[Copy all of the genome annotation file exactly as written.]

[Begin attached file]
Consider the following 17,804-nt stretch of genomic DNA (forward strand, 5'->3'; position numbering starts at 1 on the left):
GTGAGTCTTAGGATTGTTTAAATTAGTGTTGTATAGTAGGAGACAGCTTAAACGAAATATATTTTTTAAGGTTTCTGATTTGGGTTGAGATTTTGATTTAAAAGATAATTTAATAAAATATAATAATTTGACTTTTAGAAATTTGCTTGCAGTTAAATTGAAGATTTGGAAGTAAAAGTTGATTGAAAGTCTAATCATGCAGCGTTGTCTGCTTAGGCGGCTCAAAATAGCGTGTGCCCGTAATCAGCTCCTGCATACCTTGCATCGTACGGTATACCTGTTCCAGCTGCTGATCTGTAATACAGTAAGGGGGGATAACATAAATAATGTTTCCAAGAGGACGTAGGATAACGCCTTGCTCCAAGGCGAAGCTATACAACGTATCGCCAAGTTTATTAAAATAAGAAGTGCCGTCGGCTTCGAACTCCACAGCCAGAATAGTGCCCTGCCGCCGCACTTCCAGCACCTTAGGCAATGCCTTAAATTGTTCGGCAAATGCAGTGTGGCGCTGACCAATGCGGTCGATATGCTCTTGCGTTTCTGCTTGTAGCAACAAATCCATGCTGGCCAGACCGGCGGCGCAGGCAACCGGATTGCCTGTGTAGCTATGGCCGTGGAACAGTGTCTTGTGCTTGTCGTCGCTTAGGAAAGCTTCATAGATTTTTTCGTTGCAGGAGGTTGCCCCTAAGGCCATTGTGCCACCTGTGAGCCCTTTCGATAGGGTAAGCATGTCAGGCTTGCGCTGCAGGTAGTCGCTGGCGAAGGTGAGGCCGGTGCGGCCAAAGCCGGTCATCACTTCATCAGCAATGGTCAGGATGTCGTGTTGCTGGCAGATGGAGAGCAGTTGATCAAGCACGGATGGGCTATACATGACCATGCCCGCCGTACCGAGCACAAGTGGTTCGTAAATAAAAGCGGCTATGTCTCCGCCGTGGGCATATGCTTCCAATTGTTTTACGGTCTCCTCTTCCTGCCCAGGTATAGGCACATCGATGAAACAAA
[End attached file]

Consider the following 17,804-nt stretch of genomic DNA (forward strand, 5'->3'; position numbering starts at 1 on the left):
GTGAGTCTTAGGATTGTTTAAATTAGTGTTGTATAGTAGGAGACAGCTTAAACGAAATATATTTTTTAAGGTTTCTGATTTGGGTTGAGATTTTGATTTAAAAGATAATTTAATAAAATATAATAATTTGACTTTTAGAAATTTGCTTGCAGTTAAATTGAAGATTTGGAAGTAAAAGTTGATTGAAAGTCTAATCATGCAGCGTTGTCTGCTTAGGCGGCTCAAAATAGCGTGTGCCCGTAATCAGCTCCTGCATACCTTGCATCGTACGGTATACCTGTTCCAGCTGCTGATCTGTAATACAGTAAGGGGGGATAACATAAATAATGTTTCCAAGAGGACGTAGGATAACGCCTTGCTCCAAGGCGAAGCTATACAACGTATCGCCAAGTTTATTAAAATAAGAAGTGCCGTCGGCTTCGAACTCCACAGCCAGAATAGTGCCCTGCCGCCGCACTTCCAGCACCTTAGGCAATGCCTTAAATTGTTCGGCAAATGCAGTGTGGCGCTGACCAATGCGGTCGATATGCTCTTGCGTTTCTGCTTGTAGCAACAAATCCATGCTGGCCAGACCGGCGGCGCAGGCAACCGGATTGCCTGTGTAGCTATGGCCGTGGAACAGTGTCTTGTGCTTGTCGTCGCTTAGGAAAGCTTCATAGATTTTTTCGTTGCAGGAGGTTGCCCCTAAGGCCATTGTGCCACCTGTGAGCCCTTTCGATAGGGTAAGCATGTCAGGCTTGCGCTGCAGGTAGTCGCTGGCGAAGGTGAGGCCGGTGCGGCCAAAGCCGGTCATCACTTCATCAGCAATGGTCAGGATGTCGTGTTGCTGGCAGATGGAGAGCAGTTGATCAAGCACGGATGGGCTATACATGACCATGCCCGCCGTACCGAGCACAAGTGGTTCGTAAATAAAAGCGGCTATGTCTCCGCCGTGGGCATATGCTTCCAATTGTTTTACGGTCTCCTCTTCCTGCCCAGGTATAGGCACATCGATGAAACAAA